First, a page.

Receding Hairlines and Baldness : How to Detect Balding
When Hair Loss Is Not Genetic
Why is My Hair Falling Out?
Wonder why your hair is falling out? The answers may surprise you. Many women suffer with sudden hair loss, and most loss of hair has a reason — whether genetic, stress, diet, medication, or certain health conditions.
The most common type of hair loss is the kind that you inherit, called androgenetic alopecia. With genetic hair loss, you lose your hair gradually, and hair loss increases with age. But in some cases, other factors may lead to your hair falling out. It is especially likely that a nongenetic factor may be causing your loss of hair if your once thick, healthy hair suddenly and noticeably begins falling out.
Most of us normally shed 50 to 100 hairs a day. This loss of hair generally does not cause thinning of hair because at the same time new hair is growing on your scalp. But sudden hair loss is something to take seriously. According to the Mayo Clinic, this loss of hair occurs when the cycle of hair growth and shedding is disrupted or when the hair follicle is destroyed and replaced with scar tissue.
Hair disorders such as androgenetic alopecia (hereditary thinning, or baldness) are the most common cause of hair loss, affecting about 80 million people in the United States, including both men and women. Women with hereditary hair loss most commonly notice a widening part in the front and center of the scalp with generalized thinning, while men see bald patches on the head.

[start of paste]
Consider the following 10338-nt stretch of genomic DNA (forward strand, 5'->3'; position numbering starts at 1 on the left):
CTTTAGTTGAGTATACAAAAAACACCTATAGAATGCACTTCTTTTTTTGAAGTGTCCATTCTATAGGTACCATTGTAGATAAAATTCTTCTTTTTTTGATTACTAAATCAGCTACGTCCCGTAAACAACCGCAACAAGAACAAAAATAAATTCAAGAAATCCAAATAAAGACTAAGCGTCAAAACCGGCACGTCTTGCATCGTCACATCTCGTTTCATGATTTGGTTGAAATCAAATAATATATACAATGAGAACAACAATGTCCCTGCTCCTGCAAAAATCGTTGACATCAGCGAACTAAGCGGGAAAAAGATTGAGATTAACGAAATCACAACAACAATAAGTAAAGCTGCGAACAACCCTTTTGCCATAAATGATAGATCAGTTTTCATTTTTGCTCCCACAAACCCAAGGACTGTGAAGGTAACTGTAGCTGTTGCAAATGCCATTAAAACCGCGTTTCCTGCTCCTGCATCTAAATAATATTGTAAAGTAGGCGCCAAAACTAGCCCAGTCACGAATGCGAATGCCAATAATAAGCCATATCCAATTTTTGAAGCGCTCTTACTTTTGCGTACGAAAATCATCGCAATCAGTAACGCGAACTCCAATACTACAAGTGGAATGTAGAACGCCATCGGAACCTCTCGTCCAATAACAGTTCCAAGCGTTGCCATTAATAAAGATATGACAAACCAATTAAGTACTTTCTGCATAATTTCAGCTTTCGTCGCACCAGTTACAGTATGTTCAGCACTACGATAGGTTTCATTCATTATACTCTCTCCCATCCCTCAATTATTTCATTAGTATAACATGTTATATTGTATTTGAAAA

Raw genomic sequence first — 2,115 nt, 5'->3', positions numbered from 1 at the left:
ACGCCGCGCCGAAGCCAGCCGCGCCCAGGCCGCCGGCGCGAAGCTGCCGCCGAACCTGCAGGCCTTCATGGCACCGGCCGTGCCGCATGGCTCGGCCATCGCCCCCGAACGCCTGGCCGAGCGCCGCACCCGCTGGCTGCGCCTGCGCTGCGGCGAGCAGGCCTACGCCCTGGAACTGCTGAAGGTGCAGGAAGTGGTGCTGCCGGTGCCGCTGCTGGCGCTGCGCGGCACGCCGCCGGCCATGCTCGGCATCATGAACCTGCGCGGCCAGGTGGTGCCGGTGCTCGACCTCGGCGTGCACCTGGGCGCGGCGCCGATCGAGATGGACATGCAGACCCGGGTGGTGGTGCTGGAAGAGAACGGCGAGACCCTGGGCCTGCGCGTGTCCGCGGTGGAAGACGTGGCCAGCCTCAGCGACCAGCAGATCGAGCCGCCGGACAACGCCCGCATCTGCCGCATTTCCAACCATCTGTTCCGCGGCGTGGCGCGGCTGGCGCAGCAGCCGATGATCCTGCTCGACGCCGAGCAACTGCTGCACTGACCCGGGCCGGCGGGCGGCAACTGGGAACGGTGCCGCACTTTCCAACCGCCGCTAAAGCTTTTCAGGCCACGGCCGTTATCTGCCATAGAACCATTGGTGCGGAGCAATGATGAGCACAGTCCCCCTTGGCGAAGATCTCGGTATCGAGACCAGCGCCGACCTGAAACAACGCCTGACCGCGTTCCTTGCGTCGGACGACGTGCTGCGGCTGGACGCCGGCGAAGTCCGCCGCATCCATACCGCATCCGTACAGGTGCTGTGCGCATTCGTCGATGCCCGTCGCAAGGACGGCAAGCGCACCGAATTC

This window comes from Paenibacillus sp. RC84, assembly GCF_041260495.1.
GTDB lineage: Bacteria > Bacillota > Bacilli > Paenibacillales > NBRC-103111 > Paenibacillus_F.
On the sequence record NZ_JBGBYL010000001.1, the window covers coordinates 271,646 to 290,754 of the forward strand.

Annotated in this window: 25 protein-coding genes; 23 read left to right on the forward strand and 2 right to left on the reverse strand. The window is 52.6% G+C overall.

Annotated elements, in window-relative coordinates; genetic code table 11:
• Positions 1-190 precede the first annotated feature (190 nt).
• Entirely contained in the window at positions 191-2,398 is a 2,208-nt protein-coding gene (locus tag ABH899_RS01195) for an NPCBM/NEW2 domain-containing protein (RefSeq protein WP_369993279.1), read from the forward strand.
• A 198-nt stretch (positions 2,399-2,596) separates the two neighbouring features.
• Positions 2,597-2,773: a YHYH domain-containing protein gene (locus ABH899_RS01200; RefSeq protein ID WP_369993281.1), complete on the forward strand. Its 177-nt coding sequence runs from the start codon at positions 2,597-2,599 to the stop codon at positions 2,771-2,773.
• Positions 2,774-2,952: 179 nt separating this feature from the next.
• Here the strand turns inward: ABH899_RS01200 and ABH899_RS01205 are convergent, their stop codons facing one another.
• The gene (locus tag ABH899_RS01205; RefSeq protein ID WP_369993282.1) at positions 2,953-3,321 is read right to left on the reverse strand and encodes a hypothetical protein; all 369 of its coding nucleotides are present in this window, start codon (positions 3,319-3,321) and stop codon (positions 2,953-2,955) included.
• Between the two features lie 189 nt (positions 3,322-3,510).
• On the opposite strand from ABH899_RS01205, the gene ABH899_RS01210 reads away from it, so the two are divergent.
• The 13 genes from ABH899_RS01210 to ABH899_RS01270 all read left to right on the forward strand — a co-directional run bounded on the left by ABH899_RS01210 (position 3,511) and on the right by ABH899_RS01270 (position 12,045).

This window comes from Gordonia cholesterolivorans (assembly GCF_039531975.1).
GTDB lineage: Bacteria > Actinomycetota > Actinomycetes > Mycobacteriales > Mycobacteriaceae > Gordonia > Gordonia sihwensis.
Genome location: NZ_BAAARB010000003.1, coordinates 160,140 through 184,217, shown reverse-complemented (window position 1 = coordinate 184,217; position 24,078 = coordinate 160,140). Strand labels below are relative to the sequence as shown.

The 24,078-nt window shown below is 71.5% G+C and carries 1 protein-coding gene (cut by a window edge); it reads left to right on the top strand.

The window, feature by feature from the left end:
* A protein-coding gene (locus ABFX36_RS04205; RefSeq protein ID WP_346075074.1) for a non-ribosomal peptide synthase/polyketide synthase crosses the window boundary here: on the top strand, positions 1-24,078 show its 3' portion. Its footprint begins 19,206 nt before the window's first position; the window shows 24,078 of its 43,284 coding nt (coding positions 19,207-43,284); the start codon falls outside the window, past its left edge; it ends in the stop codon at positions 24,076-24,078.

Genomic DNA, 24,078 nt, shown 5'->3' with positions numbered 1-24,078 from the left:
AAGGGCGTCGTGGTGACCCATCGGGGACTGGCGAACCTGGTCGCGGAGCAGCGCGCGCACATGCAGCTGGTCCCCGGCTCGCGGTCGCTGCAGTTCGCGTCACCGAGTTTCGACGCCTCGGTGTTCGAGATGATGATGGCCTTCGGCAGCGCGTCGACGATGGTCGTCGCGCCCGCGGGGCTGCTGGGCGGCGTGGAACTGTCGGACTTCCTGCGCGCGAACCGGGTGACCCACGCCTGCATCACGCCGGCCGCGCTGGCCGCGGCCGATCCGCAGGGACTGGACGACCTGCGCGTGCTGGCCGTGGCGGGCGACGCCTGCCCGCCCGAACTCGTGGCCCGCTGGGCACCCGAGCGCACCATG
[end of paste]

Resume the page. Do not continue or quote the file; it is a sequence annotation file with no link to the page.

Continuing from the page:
But other than genetic reasons, there are many factors that can result in hair loss, including:
- Certain medical conditions, such as diabetes, thyroid disorders, and lupus
- Medication or major surgery
- Poor nutrition
Autoimmune diseases, such as alopecia areata, result in sudden loss of hair. With alopecia areata the body’s immune system attacks its own hair. This autoimmune disease happens in healthy people and causes smooth, round patches of hair loss on the scalp and other areas of the body. There is treatment available for alopecia areata, so see your dermatologist.
Sometimes an underlying medical condition can result in sudden loss of hair. An estimated 30 diseases, such as thyroid disease, diabetes, lupus, and anemia, cause hair loss. See your doctor for ways to treat the disease and reverse the hair loss.
Chemotherapy, radiation therapy, and major surgery can cause temporary hair loss. Even though the sudden loss of hair is traumatic, this should reverse when treatment is stopped.
Women can blame hormones for noticeable hair loss. Falling estrogen results in temporary hair loss after giving birth. Hair loss also happens during menopause. Major stress, such as from divorce or death of a loved one, can result in hair loss, too.
Additionally, a poor diet, weight loss, not getting enough protein, and eating disorders (anorexia and bulimia) can result in hair loss. It’s wise to see your doctor for help in reversing the hair loss associated with these conditions.
Video: The Science of Hair Loss/Balding
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